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Polymers 2011, 3(3), 1268-1281; doi:10.3390/polym3031268
Review

Defensins: Potential Effectors in Autoimmune Rheumatic Disorders

*  and
Department of Endocrinology, Diabetology and Rheumatology, Heinrich-Heine-University, Moorenstr. 5, 40225 Düsseldorf, Germany
* Author to whom correspondence should be addressed.
Received: 23 June 2011 / Revised: 29 July 2011 / Accepted: 10 August 2011 / Published: 11 August 2011
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Abstract

Defensins are small cationic peptides with antimicrobial properties. They constitute a highly conserved innate immune defense mechanism across species. Based on the arrangement of disulfide-bonds, α- and β-defensins are distinguished in humans. Both types of defensin comprise several distinct molecules that are preferentially expressed at epithelial surfaces and in blood cells. In the last decade, multiple immunomodulatory functions of defensins have been recognized, including chemotactic activity, the promotion of antigen presentation, and modulations of proinflammatory cytokine secretion. These findings suggested a role for defensins not only as a first line of defense, but also as connectors of innate and adaptive immune responses. Recently, increasingly accumulating evidence has indicated that defensins may also be involved in the pathogenesis of autoimmune rheumatic disorders such as systemic lupus erythematosus and rheumatoid arthritis. The current review summarizes the data connecting defensins to autoimmunity.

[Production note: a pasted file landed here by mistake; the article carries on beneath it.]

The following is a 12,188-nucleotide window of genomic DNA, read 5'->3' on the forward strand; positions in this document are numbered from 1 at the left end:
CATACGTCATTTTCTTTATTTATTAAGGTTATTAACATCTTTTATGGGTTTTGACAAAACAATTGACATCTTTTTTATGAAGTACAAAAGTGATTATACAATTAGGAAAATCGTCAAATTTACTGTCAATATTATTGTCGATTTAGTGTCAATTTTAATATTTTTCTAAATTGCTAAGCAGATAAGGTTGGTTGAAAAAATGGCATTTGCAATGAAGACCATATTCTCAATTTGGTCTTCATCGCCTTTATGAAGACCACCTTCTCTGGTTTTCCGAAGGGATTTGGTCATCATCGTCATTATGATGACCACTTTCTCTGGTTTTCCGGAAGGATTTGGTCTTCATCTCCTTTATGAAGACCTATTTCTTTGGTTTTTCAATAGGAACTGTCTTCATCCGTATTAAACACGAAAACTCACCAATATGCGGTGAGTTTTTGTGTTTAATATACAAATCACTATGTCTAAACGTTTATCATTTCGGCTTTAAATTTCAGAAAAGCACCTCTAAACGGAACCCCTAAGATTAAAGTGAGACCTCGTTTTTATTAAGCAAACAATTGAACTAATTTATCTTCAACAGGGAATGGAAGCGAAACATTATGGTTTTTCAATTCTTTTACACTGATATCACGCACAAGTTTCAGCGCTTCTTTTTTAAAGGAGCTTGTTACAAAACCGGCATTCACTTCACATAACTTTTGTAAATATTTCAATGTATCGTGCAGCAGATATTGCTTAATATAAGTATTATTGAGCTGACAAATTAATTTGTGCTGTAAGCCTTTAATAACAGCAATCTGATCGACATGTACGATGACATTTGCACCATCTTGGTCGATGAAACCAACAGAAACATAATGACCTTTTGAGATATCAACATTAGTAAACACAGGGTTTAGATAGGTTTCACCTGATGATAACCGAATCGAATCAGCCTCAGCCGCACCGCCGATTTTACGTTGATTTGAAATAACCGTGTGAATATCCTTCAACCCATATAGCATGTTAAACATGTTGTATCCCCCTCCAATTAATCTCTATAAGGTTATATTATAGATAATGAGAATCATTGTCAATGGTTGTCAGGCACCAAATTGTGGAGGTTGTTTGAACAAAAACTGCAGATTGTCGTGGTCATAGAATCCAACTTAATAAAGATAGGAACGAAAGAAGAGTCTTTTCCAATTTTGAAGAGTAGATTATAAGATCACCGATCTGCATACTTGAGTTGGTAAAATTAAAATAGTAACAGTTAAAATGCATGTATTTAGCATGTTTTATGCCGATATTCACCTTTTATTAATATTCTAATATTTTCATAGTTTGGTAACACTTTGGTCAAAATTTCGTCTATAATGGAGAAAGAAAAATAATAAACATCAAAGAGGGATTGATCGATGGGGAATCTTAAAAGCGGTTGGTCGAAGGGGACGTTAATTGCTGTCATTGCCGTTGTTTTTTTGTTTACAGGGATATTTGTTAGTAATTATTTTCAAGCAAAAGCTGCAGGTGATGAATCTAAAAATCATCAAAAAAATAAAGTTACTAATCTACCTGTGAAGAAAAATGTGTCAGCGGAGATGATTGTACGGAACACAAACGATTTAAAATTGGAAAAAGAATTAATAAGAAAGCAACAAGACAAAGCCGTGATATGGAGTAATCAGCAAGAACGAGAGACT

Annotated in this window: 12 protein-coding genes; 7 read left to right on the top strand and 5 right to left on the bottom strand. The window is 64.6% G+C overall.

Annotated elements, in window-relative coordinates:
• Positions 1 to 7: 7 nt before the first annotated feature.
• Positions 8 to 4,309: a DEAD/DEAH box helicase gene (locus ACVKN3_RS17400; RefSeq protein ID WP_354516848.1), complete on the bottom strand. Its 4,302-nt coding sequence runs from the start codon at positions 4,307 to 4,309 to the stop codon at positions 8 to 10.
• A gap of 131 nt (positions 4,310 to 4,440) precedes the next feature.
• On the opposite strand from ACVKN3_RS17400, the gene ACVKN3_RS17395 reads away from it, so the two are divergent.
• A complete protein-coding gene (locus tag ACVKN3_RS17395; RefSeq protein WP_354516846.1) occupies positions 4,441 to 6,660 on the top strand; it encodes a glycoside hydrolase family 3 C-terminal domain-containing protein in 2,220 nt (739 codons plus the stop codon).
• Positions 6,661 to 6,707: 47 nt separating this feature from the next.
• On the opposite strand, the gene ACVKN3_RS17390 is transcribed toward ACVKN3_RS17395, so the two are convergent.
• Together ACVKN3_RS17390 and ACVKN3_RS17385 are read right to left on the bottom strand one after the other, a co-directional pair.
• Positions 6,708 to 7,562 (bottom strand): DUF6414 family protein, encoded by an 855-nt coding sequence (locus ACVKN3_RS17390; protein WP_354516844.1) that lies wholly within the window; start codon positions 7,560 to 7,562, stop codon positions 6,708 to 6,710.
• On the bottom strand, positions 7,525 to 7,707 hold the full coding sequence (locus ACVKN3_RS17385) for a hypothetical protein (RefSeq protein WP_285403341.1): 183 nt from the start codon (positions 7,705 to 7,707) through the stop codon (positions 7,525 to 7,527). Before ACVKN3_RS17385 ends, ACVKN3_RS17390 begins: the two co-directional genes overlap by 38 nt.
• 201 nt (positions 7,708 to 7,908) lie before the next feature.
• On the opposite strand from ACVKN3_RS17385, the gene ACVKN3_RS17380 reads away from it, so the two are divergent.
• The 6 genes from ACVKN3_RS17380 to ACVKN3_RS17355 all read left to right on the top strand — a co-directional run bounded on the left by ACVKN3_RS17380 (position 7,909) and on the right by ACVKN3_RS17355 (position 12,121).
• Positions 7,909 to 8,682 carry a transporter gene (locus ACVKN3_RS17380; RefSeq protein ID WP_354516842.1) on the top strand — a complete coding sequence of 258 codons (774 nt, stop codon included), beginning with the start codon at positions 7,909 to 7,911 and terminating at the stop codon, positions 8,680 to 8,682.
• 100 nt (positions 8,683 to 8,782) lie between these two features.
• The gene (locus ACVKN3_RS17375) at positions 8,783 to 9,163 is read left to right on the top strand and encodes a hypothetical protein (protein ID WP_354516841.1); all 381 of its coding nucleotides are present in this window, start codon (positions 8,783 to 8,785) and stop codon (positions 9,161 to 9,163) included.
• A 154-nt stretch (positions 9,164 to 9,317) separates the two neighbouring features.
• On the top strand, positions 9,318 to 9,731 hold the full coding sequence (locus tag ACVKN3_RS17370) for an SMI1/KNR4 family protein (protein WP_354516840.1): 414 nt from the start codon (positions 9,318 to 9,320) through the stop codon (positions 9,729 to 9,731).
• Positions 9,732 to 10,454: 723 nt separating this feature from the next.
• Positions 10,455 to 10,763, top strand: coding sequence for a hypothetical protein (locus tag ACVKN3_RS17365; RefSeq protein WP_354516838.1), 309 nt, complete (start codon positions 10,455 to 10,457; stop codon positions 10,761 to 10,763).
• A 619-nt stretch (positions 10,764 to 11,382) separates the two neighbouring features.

Keywords: defensin; antimicrobial peptide; rheumatology; autoimmune disease defensin; antimicrobial peptide; rheumatology; autoimmune disease
This is an open access article distributed under the Creative Commons Attribution License which permits unrestricted use, distribution, and reproduction in any medium, provided the original work is properly cited.

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Vordenbäumen, S.; Schneider, M. Defensins: Potential Effectors in Autoimmune Rheumatic Disorders. Polymers 2011, 3, 1268-1281.

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